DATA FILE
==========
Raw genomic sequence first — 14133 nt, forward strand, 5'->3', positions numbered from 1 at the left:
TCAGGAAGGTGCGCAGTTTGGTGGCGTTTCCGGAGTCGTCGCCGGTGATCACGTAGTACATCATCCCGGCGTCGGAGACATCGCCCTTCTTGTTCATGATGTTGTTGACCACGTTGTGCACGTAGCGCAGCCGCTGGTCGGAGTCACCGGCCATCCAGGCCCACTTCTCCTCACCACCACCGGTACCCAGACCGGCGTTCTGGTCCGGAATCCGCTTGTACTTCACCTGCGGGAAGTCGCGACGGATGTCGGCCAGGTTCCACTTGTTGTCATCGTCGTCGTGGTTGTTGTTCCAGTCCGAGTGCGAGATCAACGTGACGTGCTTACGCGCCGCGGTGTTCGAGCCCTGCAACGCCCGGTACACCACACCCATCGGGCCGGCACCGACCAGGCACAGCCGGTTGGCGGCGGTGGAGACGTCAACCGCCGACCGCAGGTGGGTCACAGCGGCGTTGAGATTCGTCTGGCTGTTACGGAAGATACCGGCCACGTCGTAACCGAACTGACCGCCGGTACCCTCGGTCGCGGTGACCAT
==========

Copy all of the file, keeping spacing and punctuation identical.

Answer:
Raw genomic sequence first — 14133 nt, forward strand, 5'->3', positions numbered from 1 at the left:
TCAGGAAGGTGCGCAGTTTGGTGGCGTTTCCGGAGTCGTCGCCGGTGATCACGTAGTACATCATCCCGGCGTCGGAGACATCGCCCTTCTTGTTCATGATGTTGTTGACCACGTTGTGCACGTAGCGCAGCCGCTGGTCGGAGTCACCGGCCATCCAGGCCCACTTCTCCTCACCACCACCGGTACCCAGACCGGCGTTCTGGTCCGGAATCCGCTTGTACTTCACCTGCGGGAAGTCGCGACGGATGTCGGCCAGGTTCCACTTGTTGTCATCGTCGTCGTGGTTGTTGTTCCAGTCCGAGTGCGAGATCAACGTGACGTGCTTACGCGCCGCGGTGTTCGAGCCCTGCAACGCCCGGTACACCACACCCATCGGGCCGGCACCGACCAGGCACAGCCGGTTGGCGGCGGTGGAGACGTCAACCGCCGACCGCAGGTGGGTCACAGCGGCGTTGAGATTCGTCTGGCTGTTACGGAAGATACCGGCCACGTCGTAACCGAACTGACCGCCGGTACCCTCGGTCGCGGTGACCAT